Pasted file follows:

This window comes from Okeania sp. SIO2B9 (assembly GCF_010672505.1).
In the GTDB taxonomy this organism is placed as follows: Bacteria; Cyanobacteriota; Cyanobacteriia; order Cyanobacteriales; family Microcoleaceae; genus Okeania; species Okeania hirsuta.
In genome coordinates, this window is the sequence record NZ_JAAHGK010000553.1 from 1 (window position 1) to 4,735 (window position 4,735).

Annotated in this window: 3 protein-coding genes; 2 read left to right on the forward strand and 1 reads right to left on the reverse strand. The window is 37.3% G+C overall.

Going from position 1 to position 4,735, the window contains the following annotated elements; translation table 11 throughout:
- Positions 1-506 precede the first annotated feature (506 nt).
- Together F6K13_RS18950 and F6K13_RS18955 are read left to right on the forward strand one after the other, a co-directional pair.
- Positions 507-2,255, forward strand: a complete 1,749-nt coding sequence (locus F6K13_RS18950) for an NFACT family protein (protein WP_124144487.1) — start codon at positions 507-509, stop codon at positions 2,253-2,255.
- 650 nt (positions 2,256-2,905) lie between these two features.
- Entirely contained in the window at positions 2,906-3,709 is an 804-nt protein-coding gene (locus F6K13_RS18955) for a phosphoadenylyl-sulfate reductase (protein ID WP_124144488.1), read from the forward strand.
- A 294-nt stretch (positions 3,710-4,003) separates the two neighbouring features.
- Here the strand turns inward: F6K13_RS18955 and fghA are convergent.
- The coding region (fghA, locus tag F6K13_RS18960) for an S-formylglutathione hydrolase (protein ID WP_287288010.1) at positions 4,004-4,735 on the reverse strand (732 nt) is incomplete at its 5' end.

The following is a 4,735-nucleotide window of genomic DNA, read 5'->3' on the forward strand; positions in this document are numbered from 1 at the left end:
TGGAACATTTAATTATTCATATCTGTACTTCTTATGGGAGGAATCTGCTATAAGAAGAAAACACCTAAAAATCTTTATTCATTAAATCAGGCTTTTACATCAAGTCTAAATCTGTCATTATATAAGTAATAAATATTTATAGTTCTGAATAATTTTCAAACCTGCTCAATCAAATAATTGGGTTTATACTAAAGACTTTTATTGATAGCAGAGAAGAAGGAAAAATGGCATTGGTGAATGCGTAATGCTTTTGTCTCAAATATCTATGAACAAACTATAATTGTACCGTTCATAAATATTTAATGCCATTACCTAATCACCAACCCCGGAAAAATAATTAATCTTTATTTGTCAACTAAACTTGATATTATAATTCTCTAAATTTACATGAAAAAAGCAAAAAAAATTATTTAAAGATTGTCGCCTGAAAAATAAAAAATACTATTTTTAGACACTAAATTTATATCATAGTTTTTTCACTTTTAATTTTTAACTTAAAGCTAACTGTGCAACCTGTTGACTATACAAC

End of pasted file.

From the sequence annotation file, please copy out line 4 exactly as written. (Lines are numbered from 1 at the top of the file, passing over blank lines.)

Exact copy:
Annotated in this window: 3 protein-coding genes; 2 read left to right on the forward strand and 1 reads right to left on the reverse strand. The window is 37.3% G+C overall.